The last conversation Sandra Torres had with her 10-year-old daughter was about her nervous excitement over whether she’d make the all-star softball team. Hours later, Eliahna Torres was one of 19 children and two teachers massacred at their elementary school in Uvalde, Texas.
With little closure and few answers about law enforcement’s 77-minute wait on May 24 in the school hallway rather than confronting the gunman, Sandra Torres filed a federal lawsuit on Monday against police, the school district and the maker of the gun the shooter used.
“My baby never made it out of the school,” she said. “There’s no accountability or transparency. There’s nothing being done.”
The lawsuit accuses the city, the school district and several police departments of a “complete failure” to follow active shooter protocols and violations of the victims’ constitutional rights by “barricading them” inside two classrooms with the killer for more than an hour. The city said it doesn’t comment on pending litigation and the school district and police did not immediately return messages.
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Torres is being helped by the legal arm of the group Everytown for Gun Safety. Her suit also names the manufacturer of the AR-style semiautomatic rifle that Salvador Ramos used to fire more than 100 rounds in the horrific mass shooting.
The claim is part of a new and expanding legal front in the nationwide court battle over firearms. While gunmakers are typically immune under federal law from lawsuits over crimes committed with their products, families of victims of the 2012 shooting at Sandy Hook Elementary School in Newtown, Connecticut, secured a $73 million settlement after suing Remington, the maker of the weapon used in that shooting a decade ago.
The settlement came after the victims successfully argued that suing over marketing under state law was an exception to the federal immunity measure.
The new Uvalde suit alleges that marketing tactics by Daniel Defense violated the Federal Trade Commission Act by negligently using militaristic imagery, product placement in combat video games and social media to target “vulnerable and violent young men,” said Eric Tirschwell, executive director at Everytown Law.
“It wasn’t by accident that he went from never firing a gun to wielding a Daniel Defense AR-15,” Tirschwell said, citing the findings of a report written by an investigative committee from the Texas House of Representatives. “We intend to prove Daniel Defense marketing was a significant factor in the choices that Ramos made.”
The company, based in Black Creek, Georgia, did not immediately return a message seeking comment, but in a congressional hearing over the summer CEO Marty Daniels called the Uvalde shooting and others like it “pure evil” and “deeply disturbing.” Still, he separated the weapons themselves from the violence, saying mass shootings in America are local problems to be solved locally.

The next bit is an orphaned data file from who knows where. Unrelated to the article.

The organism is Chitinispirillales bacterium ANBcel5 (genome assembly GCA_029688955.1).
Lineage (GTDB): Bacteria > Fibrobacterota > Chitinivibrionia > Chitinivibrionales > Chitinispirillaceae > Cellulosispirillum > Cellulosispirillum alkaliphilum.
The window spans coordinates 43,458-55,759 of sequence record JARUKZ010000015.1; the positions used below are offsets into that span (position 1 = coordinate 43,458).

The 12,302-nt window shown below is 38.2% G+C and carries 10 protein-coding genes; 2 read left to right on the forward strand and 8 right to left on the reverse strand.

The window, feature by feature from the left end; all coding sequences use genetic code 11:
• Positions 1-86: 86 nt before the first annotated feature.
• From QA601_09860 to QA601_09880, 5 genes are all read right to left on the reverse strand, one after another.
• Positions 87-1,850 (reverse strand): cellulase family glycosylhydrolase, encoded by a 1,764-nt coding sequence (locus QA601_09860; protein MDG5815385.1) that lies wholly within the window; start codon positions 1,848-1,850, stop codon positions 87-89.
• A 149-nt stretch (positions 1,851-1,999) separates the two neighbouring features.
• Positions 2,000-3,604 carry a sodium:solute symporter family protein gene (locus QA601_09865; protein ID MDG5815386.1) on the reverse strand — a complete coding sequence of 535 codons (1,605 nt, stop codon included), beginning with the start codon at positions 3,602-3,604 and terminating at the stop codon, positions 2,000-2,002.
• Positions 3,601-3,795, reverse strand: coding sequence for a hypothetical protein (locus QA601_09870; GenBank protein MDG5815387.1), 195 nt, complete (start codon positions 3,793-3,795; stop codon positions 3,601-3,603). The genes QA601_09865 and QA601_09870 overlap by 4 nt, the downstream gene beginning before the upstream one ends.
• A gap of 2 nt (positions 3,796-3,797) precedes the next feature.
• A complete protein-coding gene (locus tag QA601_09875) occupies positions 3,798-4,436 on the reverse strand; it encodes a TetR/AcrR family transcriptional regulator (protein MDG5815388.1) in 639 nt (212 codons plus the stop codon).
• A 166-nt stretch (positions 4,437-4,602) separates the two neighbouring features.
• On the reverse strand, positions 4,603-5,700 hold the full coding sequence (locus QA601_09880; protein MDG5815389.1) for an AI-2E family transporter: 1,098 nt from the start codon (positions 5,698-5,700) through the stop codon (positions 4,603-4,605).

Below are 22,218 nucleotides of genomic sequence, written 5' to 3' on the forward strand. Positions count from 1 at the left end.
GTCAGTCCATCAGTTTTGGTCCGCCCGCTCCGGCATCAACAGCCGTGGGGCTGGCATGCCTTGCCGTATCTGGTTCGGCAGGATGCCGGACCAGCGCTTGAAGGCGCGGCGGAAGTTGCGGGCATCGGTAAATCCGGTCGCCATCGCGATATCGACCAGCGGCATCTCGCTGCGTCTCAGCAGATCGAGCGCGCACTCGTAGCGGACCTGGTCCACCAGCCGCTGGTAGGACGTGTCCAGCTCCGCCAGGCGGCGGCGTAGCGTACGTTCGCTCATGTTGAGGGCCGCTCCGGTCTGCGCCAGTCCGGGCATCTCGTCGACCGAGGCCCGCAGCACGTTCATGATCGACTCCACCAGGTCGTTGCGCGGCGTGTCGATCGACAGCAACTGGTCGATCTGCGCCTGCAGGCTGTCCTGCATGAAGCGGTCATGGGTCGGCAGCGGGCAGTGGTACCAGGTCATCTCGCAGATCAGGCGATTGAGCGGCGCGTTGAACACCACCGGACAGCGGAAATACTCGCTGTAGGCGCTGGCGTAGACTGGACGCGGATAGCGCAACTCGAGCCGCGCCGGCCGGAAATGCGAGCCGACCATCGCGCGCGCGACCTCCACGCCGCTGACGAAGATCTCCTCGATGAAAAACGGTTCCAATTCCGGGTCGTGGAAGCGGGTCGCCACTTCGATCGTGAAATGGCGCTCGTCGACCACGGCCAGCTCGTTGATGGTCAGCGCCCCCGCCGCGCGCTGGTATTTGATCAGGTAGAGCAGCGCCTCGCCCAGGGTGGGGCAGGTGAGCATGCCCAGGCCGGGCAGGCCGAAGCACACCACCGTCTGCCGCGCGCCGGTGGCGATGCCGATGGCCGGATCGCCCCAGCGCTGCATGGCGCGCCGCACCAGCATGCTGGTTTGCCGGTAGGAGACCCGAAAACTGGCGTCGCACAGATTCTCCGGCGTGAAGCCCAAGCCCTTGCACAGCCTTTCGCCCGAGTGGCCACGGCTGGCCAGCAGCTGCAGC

Everytown is also part of a similar lawsuit after a shooting attack on parade-goers in Highland Park, Illinois, based on a state law. If arguments based on federal law are successful, it could open up gunmakers to costly civil lawsuits as the nation grapples with rising gun violence and a brutal string of mass shootings.
“It would be an important step forward to holding gun manufacturers to account if their marketing crosses a line,” Tirschwell said.
Others counter that Daniel Defense didn’t make misleading or deceptive claims that would trigger regulatory action that federal trade law is intended for. Lawrence Keane, general counsel for the firearm industry trade group the National Shooting Sports Foundation, condemned the shooting but argued car makers, for example, aren’t held responsible when people run them into crowds with fatal results. “It’s just not the manufacturer’s fault when someone misuses a product,” he said.
The case also names the gun shop where Ramos bought the weapon used in the shooting, along with another AR-15 and ammunition, purchases that totaled thousands of dollars, though only one weapon was used in the shooting. One patron later told the FBI he “looked like ... a school shooter,” according to the report from the Texas House of Representatives.
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The July report found that nearly 400 law enforcement officials rushed to the mass shooting, but “egregiously poor decision-making” resulted in more than an hour of chaos before the gunman was finally confronted and killed. It criticized state and federal law enforcement as well as local authorities for failing to follow active shooter training and prioritizing their own safety over the victims’ lives.
The Uvalde officer who was leading the city’s police department during the shooting stepped down earlier this month ahead of a meeting to consider firing him. The school district police chief who was blamed by state officials for “terrible decisions” on scene was fired, though he has insisted he didn’t consider himself the person in charge that day.
Another parent whose child was wounded in the shooting and two parents whose children were on campus at the time filed the first suit related to the Uvalde shooting in late September.
For Sandra Torres, the case is also another way to seek answers about the botched police response.
“For 77 minutes they did nothing. Nothing at all,” she said. “She’ll never know what it’s like to get married, to graduate, to go to her first prom. ... Never forget their faces.”